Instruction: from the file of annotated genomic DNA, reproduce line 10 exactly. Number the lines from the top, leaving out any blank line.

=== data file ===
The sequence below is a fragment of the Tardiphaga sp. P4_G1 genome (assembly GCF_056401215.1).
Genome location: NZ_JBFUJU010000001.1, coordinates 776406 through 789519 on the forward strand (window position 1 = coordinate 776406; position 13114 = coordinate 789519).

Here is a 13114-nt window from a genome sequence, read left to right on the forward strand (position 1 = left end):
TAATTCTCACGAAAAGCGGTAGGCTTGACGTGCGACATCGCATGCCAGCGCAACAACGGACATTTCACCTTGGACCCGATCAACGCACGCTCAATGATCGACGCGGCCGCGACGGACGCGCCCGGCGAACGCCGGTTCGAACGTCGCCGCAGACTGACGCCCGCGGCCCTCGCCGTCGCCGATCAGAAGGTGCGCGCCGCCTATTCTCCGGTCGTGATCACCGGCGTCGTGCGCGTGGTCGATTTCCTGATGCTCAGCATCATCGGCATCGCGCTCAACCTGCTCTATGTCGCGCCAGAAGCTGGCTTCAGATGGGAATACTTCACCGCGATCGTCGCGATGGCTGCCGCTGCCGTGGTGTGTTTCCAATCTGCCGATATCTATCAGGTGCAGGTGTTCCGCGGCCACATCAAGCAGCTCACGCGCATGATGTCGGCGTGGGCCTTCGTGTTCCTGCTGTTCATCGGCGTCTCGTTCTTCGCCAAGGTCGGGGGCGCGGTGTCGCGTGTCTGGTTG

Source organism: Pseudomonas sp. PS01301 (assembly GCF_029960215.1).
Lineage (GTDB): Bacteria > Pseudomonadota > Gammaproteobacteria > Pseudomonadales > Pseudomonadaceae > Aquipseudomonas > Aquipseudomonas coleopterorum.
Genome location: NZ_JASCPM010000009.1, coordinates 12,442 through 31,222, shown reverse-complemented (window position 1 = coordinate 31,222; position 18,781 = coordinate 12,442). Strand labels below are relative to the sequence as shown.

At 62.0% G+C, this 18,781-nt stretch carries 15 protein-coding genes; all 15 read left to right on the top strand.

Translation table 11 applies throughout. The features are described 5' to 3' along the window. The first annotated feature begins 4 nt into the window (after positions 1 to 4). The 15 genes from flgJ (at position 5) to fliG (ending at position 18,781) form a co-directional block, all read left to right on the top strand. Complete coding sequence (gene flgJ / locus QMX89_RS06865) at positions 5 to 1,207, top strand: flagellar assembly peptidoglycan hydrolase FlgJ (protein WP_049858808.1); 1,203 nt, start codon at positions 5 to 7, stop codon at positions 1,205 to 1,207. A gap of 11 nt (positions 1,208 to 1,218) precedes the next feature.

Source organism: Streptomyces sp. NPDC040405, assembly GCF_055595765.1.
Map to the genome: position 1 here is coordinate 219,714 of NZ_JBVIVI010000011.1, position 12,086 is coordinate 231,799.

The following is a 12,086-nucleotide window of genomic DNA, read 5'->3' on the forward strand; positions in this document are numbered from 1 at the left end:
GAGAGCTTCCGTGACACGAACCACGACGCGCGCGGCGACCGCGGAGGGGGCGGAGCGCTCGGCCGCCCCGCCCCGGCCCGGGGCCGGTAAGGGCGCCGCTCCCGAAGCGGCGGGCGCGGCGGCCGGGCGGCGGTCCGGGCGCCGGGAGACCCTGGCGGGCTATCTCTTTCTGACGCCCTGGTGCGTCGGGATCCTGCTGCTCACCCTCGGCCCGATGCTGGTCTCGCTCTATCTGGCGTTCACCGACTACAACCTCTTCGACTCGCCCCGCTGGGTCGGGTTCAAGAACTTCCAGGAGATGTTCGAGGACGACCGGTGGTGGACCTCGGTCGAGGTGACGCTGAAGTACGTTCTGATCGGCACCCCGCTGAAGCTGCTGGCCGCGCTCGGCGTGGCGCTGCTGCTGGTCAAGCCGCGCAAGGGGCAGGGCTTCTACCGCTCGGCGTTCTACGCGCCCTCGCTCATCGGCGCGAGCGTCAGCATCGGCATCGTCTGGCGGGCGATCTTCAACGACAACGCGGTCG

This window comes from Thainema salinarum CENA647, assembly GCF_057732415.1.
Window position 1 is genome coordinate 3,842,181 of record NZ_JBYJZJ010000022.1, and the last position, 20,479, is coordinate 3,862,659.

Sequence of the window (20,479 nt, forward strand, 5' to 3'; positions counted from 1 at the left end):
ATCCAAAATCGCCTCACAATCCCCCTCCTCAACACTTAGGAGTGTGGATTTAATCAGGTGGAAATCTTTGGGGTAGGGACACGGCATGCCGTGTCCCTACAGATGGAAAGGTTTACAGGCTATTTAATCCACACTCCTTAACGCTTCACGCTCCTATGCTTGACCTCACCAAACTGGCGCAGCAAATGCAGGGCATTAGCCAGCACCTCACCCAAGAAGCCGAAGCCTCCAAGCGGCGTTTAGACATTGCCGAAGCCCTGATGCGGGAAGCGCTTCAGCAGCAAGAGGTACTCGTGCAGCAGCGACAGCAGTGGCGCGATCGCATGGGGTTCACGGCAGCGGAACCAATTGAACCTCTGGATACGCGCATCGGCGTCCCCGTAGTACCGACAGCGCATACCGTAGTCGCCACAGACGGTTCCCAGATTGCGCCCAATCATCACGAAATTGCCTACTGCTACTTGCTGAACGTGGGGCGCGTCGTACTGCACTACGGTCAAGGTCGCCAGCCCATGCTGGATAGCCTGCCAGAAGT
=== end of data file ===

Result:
Source organism: Streptomyces sp. NPDC040405, assembly GCF_055595765.1.